An English Girl 1957
Ocean Crossing
by Rosalind Place

I am always on the ship, never outside it.
No memory of gangplanks or getting there.
No memory of the docks or the farewells.
No memory of leaving at all.

My five year old mind recorded only these things:
a tiny cabin,
a basket of fruit,
the striped fabric of deck chairs,
the black lines of shuffleboard,
orange life jackets lined up in rows.

The things we remember and the things we forget.

A whisper warns me not to stumble into First Class.
Crying, feigning sea sickness,
I won’t let them take my picture.
My sister’s arm is around me.

Then there is a morning, my grandfather and I alone on the deck.
He lifts me up, points to the world beyond the railing.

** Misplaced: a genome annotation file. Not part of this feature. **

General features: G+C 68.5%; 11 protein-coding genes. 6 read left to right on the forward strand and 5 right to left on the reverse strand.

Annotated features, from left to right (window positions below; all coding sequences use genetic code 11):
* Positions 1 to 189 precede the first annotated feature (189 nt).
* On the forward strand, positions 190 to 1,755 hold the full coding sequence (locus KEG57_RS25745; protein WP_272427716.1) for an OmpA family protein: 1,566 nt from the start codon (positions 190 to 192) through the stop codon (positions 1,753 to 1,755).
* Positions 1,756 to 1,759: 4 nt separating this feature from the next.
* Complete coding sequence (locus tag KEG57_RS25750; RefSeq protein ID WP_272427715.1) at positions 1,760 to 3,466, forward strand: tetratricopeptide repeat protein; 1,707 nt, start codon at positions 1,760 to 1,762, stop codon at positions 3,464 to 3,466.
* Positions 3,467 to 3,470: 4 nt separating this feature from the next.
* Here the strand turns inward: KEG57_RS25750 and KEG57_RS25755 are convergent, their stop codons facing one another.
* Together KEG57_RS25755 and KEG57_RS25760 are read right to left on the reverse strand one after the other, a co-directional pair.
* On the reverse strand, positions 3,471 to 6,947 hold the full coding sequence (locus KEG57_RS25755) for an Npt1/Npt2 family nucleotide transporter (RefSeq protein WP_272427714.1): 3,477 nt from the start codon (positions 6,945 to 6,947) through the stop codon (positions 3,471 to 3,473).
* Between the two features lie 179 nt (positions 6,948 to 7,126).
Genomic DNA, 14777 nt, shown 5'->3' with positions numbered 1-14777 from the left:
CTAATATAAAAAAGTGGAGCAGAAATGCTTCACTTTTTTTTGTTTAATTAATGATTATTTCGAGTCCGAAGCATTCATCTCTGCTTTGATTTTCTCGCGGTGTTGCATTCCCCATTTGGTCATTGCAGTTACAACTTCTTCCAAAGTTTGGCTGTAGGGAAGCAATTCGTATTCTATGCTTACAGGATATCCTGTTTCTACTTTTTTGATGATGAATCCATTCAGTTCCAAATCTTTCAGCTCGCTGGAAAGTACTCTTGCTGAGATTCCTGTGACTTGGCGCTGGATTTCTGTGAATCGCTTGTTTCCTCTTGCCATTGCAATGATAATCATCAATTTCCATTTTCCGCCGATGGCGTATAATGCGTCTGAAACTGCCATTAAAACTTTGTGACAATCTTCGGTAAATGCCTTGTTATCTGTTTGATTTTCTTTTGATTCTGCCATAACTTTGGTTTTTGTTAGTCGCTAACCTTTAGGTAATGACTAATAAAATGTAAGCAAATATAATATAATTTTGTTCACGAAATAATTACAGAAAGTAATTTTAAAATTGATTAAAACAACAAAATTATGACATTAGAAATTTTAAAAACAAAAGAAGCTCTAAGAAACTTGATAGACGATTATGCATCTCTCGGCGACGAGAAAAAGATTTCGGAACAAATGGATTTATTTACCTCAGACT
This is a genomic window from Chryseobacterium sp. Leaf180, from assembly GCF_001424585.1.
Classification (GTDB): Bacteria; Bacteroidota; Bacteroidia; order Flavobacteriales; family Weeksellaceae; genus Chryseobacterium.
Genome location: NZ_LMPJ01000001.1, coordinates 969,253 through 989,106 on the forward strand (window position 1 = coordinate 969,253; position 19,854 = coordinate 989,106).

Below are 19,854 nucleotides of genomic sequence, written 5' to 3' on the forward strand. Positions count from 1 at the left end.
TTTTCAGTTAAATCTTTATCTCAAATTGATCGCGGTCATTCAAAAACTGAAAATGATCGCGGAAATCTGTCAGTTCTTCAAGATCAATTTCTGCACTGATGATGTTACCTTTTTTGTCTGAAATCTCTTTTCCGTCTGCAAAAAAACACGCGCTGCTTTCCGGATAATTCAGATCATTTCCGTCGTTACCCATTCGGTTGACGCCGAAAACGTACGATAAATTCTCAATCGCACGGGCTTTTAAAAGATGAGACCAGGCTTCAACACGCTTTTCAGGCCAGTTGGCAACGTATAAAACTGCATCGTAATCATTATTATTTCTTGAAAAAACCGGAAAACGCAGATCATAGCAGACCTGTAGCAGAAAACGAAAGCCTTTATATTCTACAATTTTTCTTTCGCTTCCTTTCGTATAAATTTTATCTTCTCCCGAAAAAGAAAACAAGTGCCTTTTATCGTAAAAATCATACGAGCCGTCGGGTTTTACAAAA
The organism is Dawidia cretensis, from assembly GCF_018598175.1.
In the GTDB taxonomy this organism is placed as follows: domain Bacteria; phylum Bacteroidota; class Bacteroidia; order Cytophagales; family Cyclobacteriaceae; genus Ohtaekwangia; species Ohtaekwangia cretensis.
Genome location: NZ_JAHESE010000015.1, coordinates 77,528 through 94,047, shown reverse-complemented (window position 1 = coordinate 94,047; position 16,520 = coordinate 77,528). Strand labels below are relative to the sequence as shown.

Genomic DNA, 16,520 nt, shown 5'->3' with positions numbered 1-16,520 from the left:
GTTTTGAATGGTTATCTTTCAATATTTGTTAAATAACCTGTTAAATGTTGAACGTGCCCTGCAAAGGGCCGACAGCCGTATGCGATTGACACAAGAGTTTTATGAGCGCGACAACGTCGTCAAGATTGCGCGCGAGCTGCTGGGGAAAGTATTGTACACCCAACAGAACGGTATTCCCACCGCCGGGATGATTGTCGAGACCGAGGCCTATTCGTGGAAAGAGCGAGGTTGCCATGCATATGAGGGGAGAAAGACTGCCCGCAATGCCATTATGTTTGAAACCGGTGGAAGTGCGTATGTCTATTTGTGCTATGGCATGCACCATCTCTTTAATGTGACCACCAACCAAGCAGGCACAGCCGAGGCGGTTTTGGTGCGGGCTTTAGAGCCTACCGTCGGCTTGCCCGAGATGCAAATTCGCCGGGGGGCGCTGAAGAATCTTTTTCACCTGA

Home is ahead of us now, not behind.
He must have said this.

I watch the river.
The green banks appear as the mist clears.
There are houses in the distance, small as toys,
and the church steeples,
tiny white crosses above the trees.

PHOTO: The author in 1958.

NOTE FROM THE AUTHOR: The loss of your homeland can leave its mark no matter how fortunate the circumstances of your leaving.  In “Ocean Crossing,” I hoped to use the remembered images from childhood and the hint of things forgotten, rather than descriptions of what I thought or felt, to convey a sense of that loss.

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ABOUT THE AUTHOR: Rosalind Place is a published writer of poetry and short stories. She has recently completed her first novel. Born in England, she emigrated to Canada when she was five years old aboard the Empress of Britain. She now makes her home in rural Ontario.